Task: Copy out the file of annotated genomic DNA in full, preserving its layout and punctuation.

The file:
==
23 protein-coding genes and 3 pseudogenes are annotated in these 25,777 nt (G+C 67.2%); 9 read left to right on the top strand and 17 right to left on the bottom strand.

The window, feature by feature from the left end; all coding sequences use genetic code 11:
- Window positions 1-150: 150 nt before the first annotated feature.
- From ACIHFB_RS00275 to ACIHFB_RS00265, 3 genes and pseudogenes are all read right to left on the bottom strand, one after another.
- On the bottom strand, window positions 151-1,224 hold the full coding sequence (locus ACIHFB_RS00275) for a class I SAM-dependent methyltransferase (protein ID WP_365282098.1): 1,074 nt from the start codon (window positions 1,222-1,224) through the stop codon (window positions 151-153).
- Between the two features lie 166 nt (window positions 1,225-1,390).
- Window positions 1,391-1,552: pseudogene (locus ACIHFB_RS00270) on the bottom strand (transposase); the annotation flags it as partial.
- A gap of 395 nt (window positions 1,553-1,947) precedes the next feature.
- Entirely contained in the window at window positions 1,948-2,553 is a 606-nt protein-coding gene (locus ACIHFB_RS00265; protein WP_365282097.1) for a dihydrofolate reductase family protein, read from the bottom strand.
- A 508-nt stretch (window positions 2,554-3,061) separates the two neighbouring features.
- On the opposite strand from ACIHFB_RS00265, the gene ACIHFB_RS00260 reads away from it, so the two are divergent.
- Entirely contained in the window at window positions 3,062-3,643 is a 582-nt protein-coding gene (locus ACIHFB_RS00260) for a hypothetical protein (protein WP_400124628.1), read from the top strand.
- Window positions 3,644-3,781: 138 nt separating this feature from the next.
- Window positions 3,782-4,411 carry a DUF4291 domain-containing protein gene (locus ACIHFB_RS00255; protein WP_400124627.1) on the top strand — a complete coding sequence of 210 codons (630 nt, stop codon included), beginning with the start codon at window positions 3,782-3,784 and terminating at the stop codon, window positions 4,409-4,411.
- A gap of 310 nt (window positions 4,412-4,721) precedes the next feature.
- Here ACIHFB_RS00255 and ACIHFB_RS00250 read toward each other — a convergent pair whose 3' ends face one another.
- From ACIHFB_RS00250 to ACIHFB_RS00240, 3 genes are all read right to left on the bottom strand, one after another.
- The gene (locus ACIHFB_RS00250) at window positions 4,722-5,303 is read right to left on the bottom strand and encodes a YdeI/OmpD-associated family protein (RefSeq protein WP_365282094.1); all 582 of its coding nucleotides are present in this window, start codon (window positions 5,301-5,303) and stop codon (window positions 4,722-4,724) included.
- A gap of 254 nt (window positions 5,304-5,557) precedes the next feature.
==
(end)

23 protein-coding genes and 3 pseudogenes are annotated in these 25,777 nt (G+C 67.2%); 9 read left to right on the top strand and 17 right to left on the bottom strand.

The window, feature by feature from the left end; all coding sequences use genetic code 11:
- Window positions 1-150: 150 nt before the first annotated feature.
- From ACIHFB_RS00275 to ACIHFB_RS00265, 3 genes and pseudogenes are all read right to left on the bottom strand, one after another.
- On the bottom strand, window positions 151-1,224 hold the full coding sequence (locus ACIHFB_RS00275) for a class I SAM-dependent methyltransferase (protein ID WP_365282098.1): 1,074 nt from the start codon (window positions 1,222-1,224) through the stop codon (window positions 151-153).
- Between the two features lie 166 nt (window positions 1,225-1,390).
- Window positions 1,391-1,552: pseudogene (locus ACIHFB_RS00270) on the bottom strand (transposase); the annotation flags it as partial.
- A gap of 395 nt (window positions 1,553-1,947) precedes the next feature.
- Entirely contained in the window at window positions 1,948-2,553 is a 606-nt protein-coding gene (locus ACIHFB_RS00265; protein WP_365282097.1) for a dihydrofolate reductase family protein, read from the bottom strand.
- A 508-nt stretch (window positions 2,554-3,061) separates the two neighbouring features.
- On the opposite strand from ACIHFB_RS00265, the gene ACIHFB_RS00260 reads away from it, so the two are divergent.
- Entirely contained in the window at window positions 3,062-3,643 is a 582-nt protein-coding gene (locus ACIHFB_RS00260) for a hypothetical protein (protein WP_400124628.1), read from the top strand.
- Window positions 3,644-3,781: 138 nt separating this feature from the next.
- Window positions 3,782-4,411 carry a DUF4291 domain-containing protein gene (locus ACIHFB_RS00255; protein WP_400124627.1) on the top strand — a complete coding sequence of 210 codons (630 nt, stop codon included), beginning with the start codon at window positions 3,782-3,784 and terminating at the stop codon, window positions 4,409-4,411.
- A gap of 310 nt (window positions 4,412-4,721) precedes the next feature.
- Here ACIHFB_RS00255 and ACIHFB_RS00250 read toward each other — a convergent pair whose 3' ends face one another.
- From ACIHFB_RS00250 to ACIHFB_RS00240, 3 genes are all read right to left on the bottom strand, one after another.
- The gene (locus ACIHFB_RS00250) at window positions 4,722-5,303 is read right to left on the bottom strand and encodes a YdeI/OmpD-associated family protein (RefSeq protein WP_365282094.1); all 582 of its coding nucleotides are present in this window, start codon (window positions 5,301-5,303) and stop codon (window positions 4,722-4,724) included.
- A gap of 254 nt (window positions 5,304-5,557) precedes the next feature.